Bank of England’s next governor Mark Carney: a radical in a conservative job

Sid Verma
Published on:

Carney's likely bid to reshape the UK's monetary framework, or at least push for more-aggressive easing, stems from his long-standing views that monetary activism can temper liquidity-trap fears, echoing the US Federal Reserve.

Mark Carney relishes being a radical in a conservative job. As Bank of Canada (BoC) governor, when the global crisis began, Carney aggressively kicked open the liquidity gates in the G7’s most structurally sound economy and most stable banking system. One month after his appointment, Carney led the decision to cut the overnight rate by 50 basis points in March 2008, as his market instincts rightly judged a global crisis was nigh, even as price-stability fears prompted ECB rate hikes in July that year.

And when policy rates hit the effective lower bound in Canada, in a precursor to the Federal Reserve's “open-mouth” communication policy, Carney opted for a non-standard monetary tool: the “conditional commitment” in April 2009 to hold the policy rate for at least one year. This was the first time in Canadian monetary history that such explicit forward-rate guidance was deployed.

Fast-forward to mid-2009: output and employment bottomed out, buttressed by monetary stimulus. Carney’s global reputation as a trail-blazing governor, who perceives monetary affairs through a market-based prism, took centre stage.

Carney then led the charge to re-tool the BoC’s mandate. Even though Canada benefits from a clean banking system, 21 years of strongly anchored inflation expectations and steady economic expansion, though still weak at 2% year-on-year, Carney incurred the wrath of price-stability puritans by leading the push to hard-wire a “financial stability” objective in the BoC’s inflation-targeting framework in late 2011.

This framework, for the first time, includes the possibility of a "flexible" approach in determining the time-horizon when its 2% target will be achieved. In other words, interest rates can be used to stabilize domestic financial conditions even when inflation deviates from target and, to assuage financial-bubble fears, could be hiked in a counter-cyclical fashion to prick bubbles.

Although Carney’s hawkish rhetoric is well-known – a product of the domestic environment, and the fact that inflation expectations have been locked in at 2% since roughly the mid-90s – Carney told Euromoney earlier this year that inflation-targeting puritanism was dead. He said: “We are not part of the caricature of inflation-targeting regimes, which has been described as a mechanistic, dogmatic-based approach to monetary policy.”

London calling

However, Canada is not the UK. A huge sovereign debt burden, fears of a liquidity trap, the prospect of a triple-dip recession and questions over the central bank’s independence will greet Carney’s tenure, from July.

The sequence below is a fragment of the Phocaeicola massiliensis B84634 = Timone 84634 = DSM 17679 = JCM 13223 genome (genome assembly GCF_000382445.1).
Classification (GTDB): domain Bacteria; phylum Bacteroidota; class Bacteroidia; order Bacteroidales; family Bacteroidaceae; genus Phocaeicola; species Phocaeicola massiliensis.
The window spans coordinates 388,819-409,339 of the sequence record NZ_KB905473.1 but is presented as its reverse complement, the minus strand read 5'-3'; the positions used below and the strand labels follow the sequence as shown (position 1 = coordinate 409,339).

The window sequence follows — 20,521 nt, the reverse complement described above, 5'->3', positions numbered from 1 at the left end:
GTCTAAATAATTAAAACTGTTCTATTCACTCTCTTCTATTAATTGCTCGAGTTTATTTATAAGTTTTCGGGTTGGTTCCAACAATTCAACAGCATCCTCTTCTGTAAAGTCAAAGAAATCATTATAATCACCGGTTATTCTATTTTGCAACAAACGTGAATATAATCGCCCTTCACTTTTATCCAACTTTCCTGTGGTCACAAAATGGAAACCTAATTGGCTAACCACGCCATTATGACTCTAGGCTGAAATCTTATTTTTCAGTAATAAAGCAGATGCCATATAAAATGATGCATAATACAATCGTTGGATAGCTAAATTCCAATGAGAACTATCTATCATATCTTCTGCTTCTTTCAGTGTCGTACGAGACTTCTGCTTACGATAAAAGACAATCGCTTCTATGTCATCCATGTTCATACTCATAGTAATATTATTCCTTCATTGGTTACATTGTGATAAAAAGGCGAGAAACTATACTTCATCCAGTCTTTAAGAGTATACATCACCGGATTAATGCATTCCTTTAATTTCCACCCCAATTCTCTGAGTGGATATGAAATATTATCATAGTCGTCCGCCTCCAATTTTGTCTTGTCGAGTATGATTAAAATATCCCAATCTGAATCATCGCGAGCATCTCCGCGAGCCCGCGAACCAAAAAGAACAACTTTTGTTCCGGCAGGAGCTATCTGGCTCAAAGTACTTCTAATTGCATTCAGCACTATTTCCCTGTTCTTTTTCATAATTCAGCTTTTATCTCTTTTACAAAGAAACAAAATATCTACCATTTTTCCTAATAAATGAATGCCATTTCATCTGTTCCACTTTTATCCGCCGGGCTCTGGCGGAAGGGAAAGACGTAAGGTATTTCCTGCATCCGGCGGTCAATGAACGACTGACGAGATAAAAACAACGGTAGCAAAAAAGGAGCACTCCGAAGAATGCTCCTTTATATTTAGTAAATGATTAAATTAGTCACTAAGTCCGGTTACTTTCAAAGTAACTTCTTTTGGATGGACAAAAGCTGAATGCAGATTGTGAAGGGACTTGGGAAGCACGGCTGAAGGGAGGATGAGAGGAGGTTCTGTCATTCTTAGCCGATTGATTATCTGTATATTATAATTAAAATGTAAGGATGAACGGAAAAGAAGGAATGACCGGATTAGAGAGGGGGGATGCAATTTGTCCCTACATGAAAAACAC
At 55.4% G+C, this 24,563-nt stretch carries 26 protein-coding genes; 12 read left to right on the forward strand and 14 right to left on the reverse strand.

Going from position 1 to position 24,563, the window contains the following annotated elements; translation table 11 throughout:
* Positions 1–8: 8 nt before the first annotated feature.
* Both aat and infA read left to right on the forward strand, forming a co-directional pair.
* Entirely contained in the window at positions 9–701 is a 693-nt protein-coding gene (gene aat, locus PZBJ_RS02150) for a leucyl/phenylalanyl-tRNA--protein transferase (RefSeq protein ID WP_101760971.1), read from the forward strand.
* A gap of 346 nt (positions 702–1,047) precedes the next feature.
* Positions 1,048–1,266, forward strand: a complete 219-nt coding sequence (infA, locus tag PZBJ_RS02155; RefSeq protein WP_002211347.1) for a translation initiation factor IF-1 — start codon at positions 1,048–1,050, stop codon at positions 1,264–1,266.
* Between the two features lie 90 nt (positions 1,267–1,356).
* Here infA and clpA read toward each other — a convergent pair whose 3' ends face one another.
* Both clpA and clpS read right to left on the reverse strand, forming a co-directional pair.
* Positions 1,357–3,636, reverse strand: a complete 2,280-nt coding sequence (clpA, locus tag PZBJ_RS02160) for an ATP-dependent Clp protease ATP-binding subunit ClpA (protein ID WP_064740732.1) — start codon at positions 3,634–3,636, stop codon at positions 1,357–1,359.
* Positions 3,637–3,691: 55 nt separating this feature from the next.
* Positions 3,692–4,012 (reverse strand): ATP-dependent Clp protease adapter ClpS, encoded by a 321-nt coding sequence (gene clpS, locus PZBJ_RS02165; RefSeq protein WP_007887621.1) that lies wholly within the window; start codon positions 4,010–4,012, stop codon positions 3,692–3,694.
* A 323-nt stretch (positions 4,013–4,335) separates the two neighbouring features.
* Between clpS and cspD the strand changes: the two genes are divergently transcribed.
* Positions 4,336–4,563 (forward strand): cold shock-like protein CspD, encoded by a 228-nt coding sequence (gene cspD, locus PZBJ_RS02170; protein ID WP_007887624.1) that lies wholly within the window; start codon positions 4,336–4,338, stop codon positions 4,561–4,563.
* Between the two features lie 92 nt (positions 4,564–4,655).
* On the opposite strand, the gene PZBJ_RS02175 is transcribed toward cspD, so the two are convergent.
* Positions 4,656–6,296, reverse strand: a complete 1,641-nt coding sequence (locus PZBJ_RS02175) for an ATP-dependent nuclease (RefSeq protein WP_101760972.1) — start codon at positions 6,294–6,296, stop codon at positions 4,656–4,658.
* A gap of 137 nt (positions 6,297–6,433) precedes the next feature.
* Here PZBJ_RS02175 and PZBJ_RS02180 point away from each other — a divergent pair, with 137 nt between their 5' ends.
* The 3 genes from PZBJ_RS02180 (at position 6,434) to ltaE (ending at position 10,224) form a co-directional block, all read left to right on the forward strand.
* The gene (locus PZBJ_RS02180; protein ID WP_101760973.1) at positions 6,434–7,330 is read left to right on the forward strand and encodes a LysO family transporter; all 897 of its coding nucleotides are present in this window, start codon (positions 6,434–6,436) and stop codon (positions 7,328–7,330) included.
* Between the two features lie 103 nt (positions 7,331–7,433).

While the governor’s status as Financial Stability Board chair provide some clues to his views on UK banking supervision, the gulf between the Bank of England (BoE) and BoC – both in terms of their mandates and economic challenges – meant the market was unclear just how radical the BoE could become under governor Carney when the news of his appointment was announced.

Until this week.

Carney – who has also touted the theoretical allure of price-level targeting – generated global shock and awe on Wednesday with the suggestion that the central banks, faced with liquidity-trap fears, could abandon their inflation-targeting regimes in favour of nominal GDP targets. This speech saw Carney swimming with the intellectual tide in the US, given the Federal Reserve’s adoption on Wednesday of a new policy stance that explicitly targets unemployment.

In a clear break with the current BoE governor Mervyn King’s legacy of an inflation-targeting framework, Carney made it clear G7 central banks should consider more radical measures to buttress sagging growth, such as keeping rates on hold for an extended period of time, numerical targets for unemployment, or scrapping inflation targets entirely, until nominal growth reached a given level. “If yet further stimulus were required, the policy framework itself would likely have to be changed,” he said.
And the bombshell: “For example, adopting a nominal GDP level target could in many respects be more powerful than employing thresholds under flexible inflation targeting." He cautioned the benefits of any regime change “would have to be weighed carefully against the effectiveness of other unconventional monetary policy measures under the proven, flexible inflation-targeting regime”.

Even though King has overshot the inflation target for the past seven years, and embarked on radical policy tools to buttress sagging growth, Carney’s monetary radicalism, and calls to consider a regime shift, endows King with a sense of conservatism, by contrast.

However, this is no-road-to-Damascus conversion to monetary liberalism. In countless speeches in recent years, Carney has paid lip service to the BoC inflation target and, instead, passionately waxed lyrical about the opportunity for central banks to broaden their mandates to counter the cycle, and the power of communication as a chief tool in the monetary arsenal, given intensifying real economy-financial linkages in G7 markets.